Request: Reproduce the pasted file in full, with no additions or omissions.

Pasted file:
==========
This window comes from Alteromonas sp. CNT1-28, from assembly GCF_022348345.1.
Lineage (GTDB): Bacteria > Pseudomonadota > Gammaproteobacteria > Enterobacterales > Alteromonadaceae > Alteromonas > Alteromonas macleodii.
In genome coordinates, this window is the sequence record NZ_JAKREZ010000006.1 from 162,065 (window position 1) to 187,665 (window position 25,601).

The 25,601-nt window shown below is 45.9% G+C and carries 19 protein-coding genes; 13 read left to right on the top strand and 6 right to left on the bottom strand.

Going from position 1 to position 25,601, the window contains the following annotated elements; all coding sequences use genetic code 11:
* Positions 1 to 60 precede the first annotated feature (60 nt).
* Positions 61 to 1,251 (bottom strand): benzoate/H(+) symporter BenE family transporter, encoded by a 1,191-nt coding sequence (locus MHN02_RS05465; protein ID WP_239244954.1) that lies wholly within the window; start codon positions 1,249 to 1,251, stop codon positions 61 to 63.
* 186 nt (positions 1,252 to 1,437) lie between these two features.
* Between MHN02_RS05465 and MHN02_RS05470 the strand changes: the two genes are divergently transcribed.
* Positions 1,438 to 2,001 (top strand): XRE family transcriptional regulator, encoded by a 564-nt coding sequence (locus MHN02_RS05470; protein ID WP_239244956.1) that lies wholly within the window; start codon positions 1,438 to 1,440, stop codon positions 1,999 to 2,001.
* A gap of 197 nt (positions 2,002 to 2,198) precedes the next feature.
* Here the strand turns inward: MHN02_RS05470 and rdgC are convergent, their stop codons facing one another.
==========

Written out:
This window comes from Alteromonas sp. CNT1-28, from assembly GCF_022348345.1.
Lineage (GTDB): Bacteria > Pseudomonadota > Gammaproteobacteria > Enterobacterales > Alteromonadaceae > Alteromonas > Alteromonas macleodii.
In genome coordinates, this window is the sequence record NZ_JAKREZ010000006.1 from 162,065 (window position 1) to 187,665 (window position 25,601).

The 25,601-nt window shown below is 45.9% G+C and carries 19 protein-coding genes; 13 read left to right on the top strand and 6 right to left on the bottom strand.

Going from position 1 to position 25,601, the window contains the following annotated elements; all coding sequences use genetic code 11:
* Positions 1 to 60 precede the first annotated feature (60 nt).
* Positions 61 to 1,251 (bottom strand): benzoate/H(+) symporter BenE family transporter, encoded by a 1,191-nt coding sequence (locus MHN02_RS05465; protein ID WP_239244954.1) that lies wholly within the window; start codon positions 1,249 to 1,251, stop codon positions 61 to 63.
* 186 nt (positions 1,252 to 1,437) lie between these two features.
* Between MHN02_RS05465 and MHN02_RS05470 the strand changes: the two genes are divergently transcribed.
* Positions 1,438 to 2,001 (top strand): XRE family transcriptional regulator, encoded by a 564-nt coding sequence (locus MHN02_RS05470; protein ID WP_239244956.1) that lies wholly within the window; start codon positions 1,438 to 1,440, stop codon positions 1,999 to 2,001.
* A gap of 197 nt (positions 2,002 to 2,198) precedes the next feature.
* Here the strand turns inward: MHN02_RS05470 and rdgC are convergent, their stop codons facing one another.